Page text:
Verfy Docker Images Build By Docker-In-Docker

Using Docker, deployments are more reliable and faster than ever. But how about the docker images build? Containers don’t have any silver bullets. It shifts installation instability from deployment cycle to image build cycle.

I would expect a general solution for the verification of all docker images build. And it should work across different projects. This means less time and effort. Certainly, save money!

Verfy Docker Image Build By Docker-In-Docker


Original Article: http://dennyzhang.com/verify_image_build

With endless development, we need to rebuild docker images occasionally:

  1. Install new packages
  2. Update existing packages to a new version.
  3. Reconfigure or tune services via config files or similar ways.

Rebuilding old images may fail in many ways:

  1. Unexpected manual steps. It would be frustrating, if we can’t build images purely from Dockerfile.
  2. Package installation with latest versions may incur incompatible issues.
  3. Package installation with specific versions fail. They might have been marked as obsoleted in the repo.
  4. Outage of dependent services, etc.

See more about this: 5 Common Failures Of Package Installation

Why Docker-In-Docker?

I choose to use Docker-In-Docker to verify image build. Why? Yes, I know many people are strongly against dind(docker-in-docker). Like this one.[1]

With my years’ experience, I’m confident that dind is very capable for this scenario:

  1. Super easy to setup and run. Literally we only need to use “docker run”, then perform tests.
  2. Leave no trace or garbage in docker host. If using a shared host, people’s daily work might be disturbed by our tests.

For your convenience, I’ve published a docker image(See Dockerfile). It has docker daemon pre-installed.

# Pull docker image
docker pull denny/docker:v1.0

# Start a container to build images inside 
docker run -t -d --privileged -h dockerimages \
  --name docker-images denny/docker:v1.0 /usr/bin/dockerd

# Login to the container
docker exec -it docker-images bash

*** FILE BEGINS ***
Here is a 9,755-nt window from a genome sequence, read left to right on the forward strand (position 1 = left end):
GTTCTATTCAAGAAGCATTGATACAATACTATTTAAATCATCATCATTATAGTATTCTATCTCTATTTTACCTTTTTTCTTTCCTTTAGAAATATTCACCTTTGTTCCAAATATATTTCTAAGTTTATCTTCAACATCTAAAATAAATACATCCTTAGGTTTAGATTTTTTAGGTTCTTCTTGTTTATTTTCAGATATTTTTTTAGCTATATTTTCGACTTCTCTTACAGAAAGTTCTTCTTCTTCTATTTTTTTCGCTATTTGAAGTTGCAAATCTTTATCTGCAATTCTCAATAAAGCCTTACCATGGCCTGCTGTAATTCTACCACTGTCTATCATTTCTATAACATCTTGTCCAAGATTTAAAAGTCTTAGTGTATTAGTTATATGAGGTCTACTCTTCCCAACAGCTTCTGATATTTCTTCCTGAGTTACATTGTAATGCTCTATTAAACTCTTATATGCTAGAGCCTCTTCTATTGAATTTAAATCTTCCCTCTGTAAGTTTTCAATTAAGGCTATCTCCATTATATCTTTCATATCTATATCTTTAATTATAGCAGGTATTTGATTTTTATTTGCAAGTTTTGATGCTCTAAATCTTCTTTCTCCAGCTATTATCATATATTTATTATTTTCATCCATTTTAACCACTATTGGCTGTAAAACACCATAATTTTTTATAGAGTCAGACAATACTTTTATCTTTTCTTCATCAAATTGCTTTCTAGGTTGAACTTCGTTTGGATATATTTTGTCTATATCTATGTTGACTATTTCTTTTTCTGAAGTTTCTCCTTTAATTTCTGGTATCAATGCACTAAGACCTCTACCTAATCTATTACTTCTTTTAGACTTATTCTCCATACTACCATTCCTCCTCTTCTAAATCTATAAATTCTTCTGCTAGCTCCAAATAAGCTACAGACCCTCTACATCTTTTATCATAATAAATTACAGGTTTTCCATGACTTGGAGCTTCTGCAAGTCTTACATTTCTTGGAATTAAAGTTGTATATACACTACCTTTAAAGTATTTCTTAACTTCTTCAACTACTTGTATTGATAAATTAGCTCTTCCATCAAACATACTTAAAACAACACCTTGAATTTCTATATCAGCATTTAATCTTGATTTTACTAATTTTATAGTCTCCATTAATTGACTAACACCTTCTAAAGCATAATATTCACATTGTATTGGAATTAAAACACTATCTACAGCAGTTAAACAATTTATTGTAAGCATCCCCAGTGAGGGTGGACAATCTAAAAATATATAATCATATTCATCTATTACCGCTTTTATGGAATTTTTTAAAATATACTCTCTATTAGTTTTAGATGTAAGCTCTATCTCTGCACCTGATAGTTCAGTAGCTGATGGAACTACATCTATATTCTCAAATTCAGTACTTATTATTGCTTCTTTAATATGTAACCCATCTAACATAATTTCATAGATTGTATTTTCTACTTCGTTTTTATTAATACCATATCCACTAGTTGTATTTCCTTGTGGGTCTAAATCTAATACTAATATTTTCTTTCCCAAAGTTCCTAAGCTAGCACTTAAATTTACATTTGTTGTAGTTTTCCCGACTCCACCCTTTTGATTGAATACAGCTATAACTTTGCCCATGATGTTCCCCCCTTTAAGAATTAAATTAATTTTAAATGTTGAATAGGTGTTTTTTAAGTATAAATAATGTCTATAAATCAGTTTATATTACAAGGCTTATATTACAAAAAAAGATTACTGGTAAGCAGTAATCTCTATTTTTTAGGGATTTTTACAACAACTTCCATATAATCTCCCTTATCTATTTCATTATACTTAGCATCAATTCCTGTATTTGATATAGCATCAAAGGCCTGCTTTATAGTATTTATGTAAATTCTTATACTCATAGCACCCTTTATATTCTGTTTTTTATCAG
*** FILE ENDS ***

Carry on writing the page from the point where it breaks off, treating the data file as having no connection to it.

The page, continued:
# Download a dockerfile for test purpose
wget -O /root/java_v1_0.dockerfile \
  https://raw.githubusercontent.com/DennyZhang/devops_docker_image/tag_v2/java/java_v1_0.dockerfile

# Build docker image inside current container
cd /root/
docker build -f java_v1_0.dockerfile -t denny/java:v1.0 --rm=true .

# Verify docker images
docker images | grep denny/java

Suggestions Of Running DIND

  1. Don’t use devicemapper as your storage driver. By default, containers can only have 10GB disk. Yes, we could mount volume for big folders. Still, inconvenient.
  2. Stop containers first, before decommission. At the end of testing, make sure we stop containers first, then stop dockerd and finally destroy the env.
  3. When building multiple images, the sequence matters. Let’s say, image B might depends on image A. If image A is public, do we still need to care about the test sequence? The answer is yes. We need to build B based on latest A, instead of the version in docker hub.
  4. Speed up image build by loading frequently used golden images first. The pre-loading would not only save us lots of time, but also the false negatives of network turbulence.
# Export docker image
docker save ubuntu:14.04 > ubuntu_1404.tar.gz
# Import docker image
docker load -i ubuntu_1404.tar.gz

What About Sensitive Files?

Wrap Up Everything As A Jenkins Job.

Here comes Jenkins job (BuildAllDockerImages). You can also find a live demo here.

Verfy Docker Image Build By Docker-In-Docker